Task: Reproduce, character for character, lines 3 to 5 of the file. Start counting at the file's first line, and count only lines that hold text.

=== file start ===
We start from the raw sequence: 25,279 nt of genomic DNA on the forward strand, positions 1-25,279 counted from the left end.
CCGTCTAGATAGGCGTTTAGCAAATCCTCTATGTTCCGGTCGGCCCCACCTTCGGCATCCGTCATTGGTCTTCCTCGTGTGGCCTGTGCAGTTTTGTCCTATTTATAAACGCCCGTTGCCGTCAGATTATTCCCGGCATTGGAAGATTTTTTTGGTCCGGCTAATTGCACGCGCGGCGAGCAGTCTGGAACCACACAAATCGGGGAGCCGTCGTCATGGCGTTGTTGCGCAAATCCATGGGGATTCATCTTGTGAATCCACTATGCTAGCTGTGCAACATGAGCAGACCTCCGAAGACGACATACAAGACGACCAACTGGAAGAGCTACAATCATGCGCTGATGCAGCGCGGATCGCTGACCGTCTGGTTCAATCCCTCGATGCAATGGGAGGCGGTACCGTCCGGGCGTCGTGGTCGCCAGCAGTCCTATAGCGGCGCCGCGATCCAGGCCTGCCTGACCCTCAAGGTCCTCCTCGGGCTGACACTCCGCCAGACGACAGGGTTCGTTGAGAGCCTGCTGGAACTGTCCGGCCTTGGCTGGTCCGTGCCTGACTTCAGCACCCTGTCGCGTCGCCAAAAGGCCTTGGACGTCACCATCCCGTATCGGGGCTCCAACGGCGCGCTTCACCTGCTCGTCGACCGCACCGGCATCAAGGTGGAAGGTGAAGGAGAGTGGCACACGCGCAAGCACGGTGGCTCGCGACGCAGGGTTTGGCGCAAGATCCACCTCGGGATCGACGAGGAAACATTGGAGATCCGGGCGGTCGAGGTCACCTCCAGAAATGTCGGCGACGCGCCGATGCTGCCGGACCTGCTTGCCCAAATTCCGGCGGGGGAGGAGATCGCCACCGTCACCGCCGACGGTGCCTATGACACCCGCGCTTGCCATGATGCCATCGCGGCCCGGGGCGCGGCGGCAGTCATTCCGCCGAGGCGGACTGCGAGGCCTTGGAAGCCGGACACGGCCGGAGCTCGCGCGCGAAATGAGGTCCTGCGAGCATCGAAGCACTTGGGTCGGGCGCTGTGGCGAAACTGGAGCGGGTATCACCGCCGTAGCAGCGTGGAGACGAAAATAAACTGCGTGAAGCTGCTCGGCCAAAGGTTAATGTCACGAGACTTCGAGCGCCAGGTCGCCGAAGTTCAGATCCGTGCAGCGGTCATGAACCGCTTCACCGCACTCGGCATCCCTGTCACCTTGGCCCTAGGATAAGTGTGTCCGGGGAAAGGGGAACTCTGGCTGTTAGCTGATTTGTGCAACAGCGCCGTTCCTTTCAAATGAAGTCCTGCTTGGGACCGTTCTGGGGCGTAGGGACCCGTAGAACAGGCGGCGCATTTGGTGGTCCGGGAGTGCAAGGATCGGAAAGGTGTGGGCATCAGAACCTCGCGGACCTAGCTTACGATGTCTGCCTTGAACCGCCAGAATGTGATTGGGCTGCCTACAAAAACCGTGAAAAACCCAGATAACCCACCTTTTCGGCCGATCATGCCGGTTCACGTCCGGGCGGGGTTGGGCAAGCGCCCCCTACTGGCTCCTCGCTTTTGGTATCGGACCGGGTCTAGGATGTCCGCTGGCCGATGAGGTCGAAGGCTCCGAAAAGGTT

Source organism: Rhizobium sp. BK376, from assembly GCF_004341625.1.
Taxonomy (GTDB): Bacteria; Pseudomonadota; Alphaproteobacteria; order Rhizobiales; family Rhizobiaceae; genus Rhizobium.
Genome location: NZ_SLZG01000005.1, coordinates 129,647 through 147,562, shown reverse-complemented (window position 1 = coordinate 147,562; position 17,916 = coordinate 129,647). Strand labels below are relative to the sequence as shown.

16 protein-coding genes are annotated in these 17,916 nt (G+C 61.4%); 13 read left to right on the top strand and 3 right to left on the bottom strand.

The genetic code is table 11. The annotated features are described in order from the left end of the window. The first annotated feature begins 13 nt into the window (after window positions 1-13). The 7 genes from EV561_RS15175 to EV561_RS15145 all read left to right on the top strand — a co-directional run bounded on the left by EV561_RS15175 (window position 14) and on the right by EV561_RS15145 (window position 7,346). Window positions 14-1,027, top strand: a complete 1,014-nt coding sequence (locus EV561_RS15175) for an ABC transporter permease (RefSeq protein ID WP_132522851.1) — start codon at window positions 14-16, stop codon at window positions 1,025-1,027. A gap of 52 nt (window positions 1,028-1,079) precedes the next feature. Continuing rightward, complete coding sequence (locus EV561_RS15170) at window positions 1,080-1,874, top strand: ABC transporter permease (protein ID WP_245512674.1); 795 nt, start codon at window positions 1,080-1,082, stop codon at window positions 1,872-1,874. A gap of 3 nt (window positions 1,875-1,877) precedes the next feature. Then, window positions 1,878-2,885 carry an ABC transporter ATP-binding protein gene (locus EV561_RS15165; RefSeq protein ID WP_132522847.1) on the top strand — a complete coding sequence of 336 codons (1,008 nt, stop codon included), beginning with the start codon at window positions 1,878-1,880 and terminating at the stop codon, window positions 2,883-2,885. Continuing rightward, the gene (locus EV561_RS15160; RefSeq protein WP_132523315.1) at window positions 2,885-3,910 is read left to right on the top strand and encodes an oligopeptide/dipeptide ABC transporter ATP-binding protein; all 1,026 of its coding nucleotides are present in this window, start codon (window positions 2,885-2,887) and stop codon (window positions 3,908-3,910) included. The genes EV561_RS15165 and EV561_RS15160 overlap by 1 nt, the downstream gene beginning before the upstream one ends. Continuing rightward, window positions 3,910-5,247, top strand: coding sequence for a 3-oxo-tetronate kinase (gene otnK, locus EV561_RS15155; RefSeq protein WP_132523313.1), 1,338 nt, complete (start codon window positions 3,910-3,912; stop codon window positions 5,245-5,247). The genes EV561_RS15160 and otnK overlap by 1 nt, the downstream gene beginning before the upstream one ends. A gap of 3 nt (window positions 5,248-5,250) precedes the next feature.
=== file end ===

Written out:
Source organism: Rhizobium sp. BK376, from assembly GCF_004341625.1.
Taxonomy (GTDB): Bacteria; Pseudomonadota; Alphaproteobacteria; order Rhizobiales; family Rhizobiaceae; genus Rhizobium.
Genome location: NZ_SLZG01000005.1, coordinates 129,647 through 147,562, shown reverse-complemented (window position 1 = coordinate 147,562; position 17,916 = coordinate 129,647). Strand labels below are relative to the sequence as shown.